Socialist French President Francois Hollande swept into office with a bunch of neat ideas about the surefire methods he had in mind for fulfilling the country’s pledge to Brussels to reduce the country’s deficit to less than three percent of GDP while simultaneously boosting economic growth, job creation, and businesses competitiveness, all on a platform that would be strictly against those distasteful austerity measures afflicting much of the wider eurozone. Surefire methods, like, say, levying an entirely populist and completely ineffective “supertax” of 75 percent on individual incomes surpassing a million euros a year — but most unfortunately, the French constitutional court struck that idea down as downright confiscatory, while financiers and economists vociferously advised against adding to the country’s already historically high tax burden as their economy has bounced between official contraction and barely-there positive growth.
But you can’t keep
a good man down a desperate Socialist from clinging to his wealth-redistributive dogma, and it didn’t take long for Hollande to change tack and instead announce a new 75 percent tax on businesses that pay salaries of over a million euros a year. The French courts finally approved the measure over the weekend, via Bloomberg:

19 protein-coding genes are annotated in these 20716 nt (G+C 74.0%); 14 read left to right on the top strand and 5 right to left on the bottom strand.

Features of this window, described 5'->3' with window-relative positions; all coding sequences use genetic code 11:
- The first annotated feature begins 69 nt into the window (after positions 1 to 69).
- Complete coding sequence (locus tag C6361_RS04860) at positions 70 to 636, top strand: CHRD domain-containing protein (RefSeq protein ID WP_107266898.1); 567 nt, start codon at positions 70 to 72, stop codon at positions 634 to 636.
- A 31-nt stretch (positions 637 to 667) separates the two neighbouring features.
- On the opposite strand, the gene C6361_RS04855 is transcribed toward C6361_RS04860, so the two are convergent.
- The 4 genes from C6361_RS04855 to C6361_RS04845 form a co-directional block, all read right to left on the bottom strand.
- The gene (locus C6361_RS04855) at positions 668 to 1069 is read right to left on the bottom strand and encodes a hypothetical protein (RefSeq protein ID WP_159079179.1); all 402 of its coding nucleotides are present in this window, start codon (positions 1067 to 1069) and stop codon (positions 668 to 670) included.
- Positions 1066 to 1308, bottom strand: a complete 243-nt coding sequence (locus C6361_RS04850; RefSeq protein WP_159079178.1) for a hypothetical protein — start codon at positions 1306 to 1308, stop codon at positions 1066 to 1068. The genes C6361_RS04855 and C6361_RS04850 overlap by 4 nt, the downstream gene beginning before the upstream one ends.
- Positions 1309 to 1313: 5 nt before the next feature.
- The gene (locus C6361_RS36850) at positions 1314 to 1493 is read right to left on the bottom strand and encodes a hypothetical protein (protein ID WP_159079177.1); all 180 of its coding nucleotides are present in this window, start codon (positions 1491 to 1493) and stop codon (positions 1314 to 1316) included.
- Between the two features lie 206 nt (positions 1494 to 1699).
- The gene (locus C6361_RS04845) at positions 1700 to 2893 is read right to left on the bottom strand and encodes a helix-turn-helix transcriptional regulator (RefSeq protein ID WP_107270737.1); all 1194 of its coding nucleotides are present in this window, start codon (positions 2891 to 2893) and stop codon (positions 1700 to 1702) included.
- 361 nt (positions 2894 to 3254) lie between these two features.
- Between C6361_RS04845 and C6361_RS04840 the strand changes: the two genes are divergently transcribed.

French President Francois Hollande received approval from the country’s constitutional court to proceed with his plan to tax salaries above 1 million euros at 75 percent for this year and next.
Under Hollande’s proposal, companies will have to pay a 50 percent duty on wages above 1 million euros ($1.4 million). In combination with other taxes and social charges, the rate will amount to 75 percent of salaries above the threshold, the court wrote in a decision published today.
“The companies that pay out remuneration above 1 million euros will, as expected, be called upon for an effort of solidarity on remuneration paid in 2013 and 2014,” the Economy Ministry said in an e-mailed statement.
And how effective will this hugely symbolic tax actually be in helping France to solve its fiscal problems? Hint: It won’t. Via CNBC:
However, the tax’s impact appears to be a lot less than the controversy it has generated: it is expected to raise less than 1 billion euros, which will not go very far towards solving France’s economic problems.
“Taxation is reaching the level of some of the Scandinavian countries,” Michala Marcussen, global head of economics at Societe Generale, told CNBC.
“It’s very hard to see how France can increase this further.”